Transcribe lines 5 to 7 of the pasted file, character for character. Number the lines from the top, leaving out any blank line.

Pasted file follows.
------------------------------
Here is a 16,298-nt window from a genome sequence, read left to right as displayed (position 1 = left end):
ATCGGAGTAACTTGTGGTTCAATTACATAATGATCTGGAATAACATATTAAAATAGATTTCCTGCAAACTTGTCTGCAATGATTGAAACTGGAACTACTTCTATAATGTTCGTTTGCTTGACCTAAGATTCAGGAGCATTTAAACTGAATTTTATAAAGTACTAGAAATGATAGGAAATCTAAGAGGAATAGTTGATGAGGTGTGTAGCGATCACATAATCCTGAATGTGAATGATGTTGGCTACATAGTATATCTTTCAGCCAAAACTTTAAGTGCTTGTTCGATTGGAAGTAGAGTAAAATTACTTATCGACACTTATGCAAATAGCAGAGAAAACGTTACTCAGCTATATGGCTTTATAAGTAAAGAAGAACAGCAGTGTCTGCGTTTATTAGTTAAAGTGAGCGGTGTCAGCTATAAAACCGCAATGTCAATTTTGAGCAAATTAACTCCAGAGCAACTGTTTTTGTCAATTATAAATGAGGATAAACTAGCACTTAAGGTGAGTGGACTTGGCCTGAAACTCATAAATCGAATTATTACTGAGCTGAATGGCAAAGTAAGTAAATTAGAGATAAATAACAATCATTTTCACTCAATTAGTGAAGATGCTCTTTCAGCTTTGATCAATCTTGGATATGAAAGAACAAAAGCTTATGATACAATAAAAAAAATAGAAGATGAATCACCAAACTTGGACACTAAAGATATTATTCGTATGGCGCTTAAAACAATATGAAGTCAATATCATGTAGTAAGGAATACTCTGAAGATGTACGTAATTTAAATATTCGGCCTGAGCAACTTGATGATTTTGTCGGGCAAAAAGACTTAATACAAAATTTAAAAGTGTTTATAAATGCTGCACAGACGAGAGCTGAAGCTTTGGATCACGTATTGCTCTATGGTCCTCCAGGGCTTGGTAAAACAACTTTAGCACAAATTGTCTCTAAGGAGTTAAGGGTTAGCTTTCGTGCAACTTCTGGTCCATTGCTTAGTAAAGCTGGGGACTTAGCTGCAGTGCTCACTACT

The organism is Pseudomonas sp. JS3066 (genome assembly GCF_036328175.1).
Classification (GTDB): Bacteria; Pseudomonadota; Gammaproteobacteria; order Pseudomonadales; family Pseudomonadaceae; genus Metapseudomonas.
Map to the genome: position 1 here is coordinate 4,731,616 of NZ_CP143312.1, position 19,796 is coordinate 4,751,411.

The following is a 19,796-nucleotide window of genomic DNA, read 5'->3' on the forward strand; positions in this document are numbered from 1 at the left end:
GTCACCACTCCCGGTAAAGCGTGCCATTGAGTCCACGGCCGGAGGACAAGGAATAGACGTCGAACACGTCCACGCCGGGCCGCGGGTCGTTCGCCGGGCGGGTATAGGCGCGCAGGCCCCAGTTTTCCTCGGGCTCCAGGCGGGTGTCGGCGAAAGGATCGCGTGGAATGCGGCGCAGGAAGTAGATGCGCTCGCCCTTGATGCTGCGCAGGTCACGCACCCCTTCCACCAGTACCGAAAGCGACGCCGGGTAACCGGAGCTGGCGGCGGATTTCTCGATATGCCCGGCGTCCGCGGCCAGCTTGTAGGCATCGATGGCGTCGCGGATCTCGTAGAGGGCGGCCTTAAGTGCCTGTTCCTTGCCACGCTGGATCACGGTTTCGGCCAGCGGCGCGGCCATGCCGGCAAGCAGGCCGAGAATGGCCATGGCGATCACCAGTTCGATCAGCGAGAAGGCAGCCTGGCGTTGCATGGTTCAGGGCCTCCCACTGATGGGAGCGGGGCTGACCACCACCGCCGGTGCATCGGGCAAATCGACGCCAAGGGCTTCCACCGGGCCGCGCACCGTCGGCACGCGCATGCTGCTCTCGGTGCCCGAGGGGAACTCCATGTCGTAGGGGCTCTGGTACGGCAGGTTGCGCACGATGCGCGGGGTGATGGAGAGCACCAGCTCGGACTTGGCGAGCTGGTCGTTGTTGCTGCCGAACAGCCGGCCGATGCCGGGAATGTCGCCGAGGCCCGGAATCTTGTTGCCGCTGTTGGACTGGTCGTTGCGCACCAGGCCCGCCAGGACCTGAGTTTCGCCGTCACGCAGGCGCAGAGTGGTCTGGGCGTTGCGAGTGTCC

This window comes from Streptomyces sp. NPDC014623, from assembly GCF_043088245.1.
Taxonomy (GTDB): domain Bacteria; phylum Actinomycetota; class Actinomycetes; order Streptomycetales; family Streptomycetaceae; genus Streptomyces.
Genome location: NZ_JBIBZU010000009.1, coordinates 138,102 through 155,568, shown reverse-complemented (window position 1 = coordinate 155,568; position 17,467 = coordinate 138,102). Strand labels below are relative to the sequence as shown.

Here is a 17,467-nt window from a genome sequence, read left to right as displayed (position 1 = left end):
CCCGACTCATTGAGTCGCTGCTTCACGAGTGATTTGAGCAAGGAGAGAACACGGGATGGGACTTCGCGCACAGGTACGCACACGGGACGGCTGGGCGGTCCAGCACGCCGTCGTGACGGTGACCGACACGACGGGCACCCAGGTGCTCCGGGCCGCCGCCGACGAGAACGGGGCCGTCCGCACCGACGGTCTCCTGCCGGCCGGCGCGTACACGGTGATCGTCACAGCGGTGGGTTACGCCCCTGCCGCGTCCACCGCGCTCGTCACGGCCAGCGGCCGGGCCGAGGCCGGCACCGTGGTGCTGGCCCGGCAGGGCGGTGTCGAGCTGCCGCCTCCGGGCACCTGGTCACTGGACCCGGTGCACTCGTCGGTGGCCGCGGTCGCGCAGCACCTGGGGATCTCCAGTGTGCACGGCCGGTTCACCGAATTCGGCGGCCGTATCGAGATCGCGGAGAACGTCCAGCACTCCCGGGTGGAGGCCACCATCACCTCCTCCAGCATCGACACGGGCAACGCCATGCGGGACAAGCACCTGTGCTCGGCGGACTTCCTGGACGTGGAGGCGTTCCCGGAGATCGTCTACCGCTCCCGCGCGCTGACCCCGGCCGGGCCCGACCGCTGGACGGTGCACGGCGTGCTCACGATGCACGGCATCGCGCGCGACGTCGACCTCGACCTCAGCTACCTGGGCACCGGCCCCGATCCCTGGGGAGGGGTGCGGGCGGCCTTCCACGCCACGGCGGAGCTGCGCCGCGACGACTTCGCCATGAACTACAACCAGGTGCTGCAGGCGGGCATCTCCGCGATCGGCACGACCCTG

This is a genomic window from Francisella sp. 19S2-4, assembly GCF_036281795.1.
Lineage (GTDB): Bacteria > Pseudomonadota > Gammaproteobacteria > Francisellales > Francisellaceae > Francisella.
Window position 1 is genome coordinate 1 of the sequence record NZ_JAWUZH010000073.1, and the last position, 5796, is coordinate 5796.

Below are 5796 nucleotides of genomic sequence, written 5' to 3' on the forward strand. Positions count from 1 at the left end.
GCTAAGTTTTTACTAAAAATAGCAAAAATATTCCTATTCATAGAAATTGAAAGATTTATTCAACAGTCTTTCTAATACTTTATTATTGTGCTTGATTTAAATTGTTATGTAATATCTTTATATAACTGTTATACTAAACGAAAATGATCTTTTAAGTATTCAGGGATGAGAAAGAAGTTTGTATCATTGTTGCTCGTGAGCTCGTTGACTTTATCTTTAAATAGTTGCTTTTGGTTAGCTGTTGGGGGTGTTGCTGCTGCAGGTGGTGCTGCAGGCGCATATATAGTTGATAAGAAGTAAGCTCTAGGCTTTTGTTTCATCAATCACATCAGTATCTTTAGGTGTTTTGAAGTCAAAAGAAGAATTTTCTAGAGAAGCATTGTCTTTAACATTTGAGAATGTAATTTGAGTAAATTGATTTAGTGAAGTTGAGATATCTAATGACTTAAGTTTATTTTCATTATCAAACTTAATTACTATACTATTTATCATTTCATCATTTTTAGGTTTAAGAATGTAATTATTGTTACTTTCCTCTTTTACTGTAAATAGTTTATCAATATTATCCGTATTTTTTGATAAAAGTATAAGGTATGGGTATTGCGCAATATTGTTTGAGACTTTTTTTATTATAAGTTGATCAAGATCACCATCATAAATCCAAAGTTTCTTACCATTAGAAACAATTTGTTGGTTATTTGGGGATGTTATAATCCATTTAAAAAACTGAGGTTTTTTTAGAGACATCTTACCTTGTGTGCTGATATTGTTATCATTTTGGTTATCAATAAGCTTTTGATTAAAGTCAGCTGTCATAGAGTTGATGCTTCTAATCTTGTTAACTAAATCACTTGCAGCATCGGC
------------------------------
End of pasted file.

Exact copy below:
Map to the genome: position 1 here is coordinate 4,731,616 of NZ_CP143312.1, position 19,796 is coordinate 4,751,411.

The following is a 19,796-nucleotide window of genomic DNA, read 5'->3' on the forward strand; positions in this document are numbered from 1 at the left end:
GTCACCACTCCCGGTAAAGCGTGCCATTGAGTCCACGGCCGGAGGACAAGGAATAGACGTCGAACACGTCCACGCCGGGCCGCGGGTCGTTCGCCGGGCGGGTATAGGCGCGCAGGCCCCAGTTTTCCTCGGGCTCCAGGCGGGTGTCGGCGAAAGGATCGCGTGGAATGCGGCGCAGGAAGTAGATGCGCTCGCCCTTGATGCTGCGCAGGTCACGCACCCCTTCCACCAGTACCGAAAGCGACGCCGGGTAACCGGAGCTGGCGGCGGATTTCTCGATATGCCCGGCGTCCGCGGCCAGCTTGTAGGCATCGATGGCGTCGCGGATCTCGTAGAGGGCGGCCTTAAGTGCCTGTTCCTTGCCACGCTGGATCACGGTTTCGGCCAGCGGCGCGGCCATGCCGGCAAGCAGGCCGAGAATGGCCATGGCGATCACCAGTTCGATCAGCGAGAAGGCAGCCTGGCGTTGCATGGTTCAGGGCCTCCCACTGATGGGAGCGGGGCTGACCACCACCGCCGGTGCATCGGGCAAATCGACGCCAAGGGCTTCCACCGGGCCGCGCACCGTCGGCACGCGCATGCTGCTCTCGGTGCCCGAGGGGAACTCCATGTCGTAGGGGCTCTGGTACGGCAGGTTGCGCACGATGCGCGGGGTGATGGAGAGCACCAGCTCGGACTTGGCGAGCTGGTCGTTGTTGCTGCCGAACAGCCGGCCGATGCCGGGAATGTCGCCGAGGCCCGGAATCTTGTTGCCGCTGTTGGACTGGTCGTTGCGCACCAGGCCCGCCAGGACCTGAGTTTCGCCGTCACGCAGGCGCAGAGTGGTCTGGGCGTTGCGAGTGTCC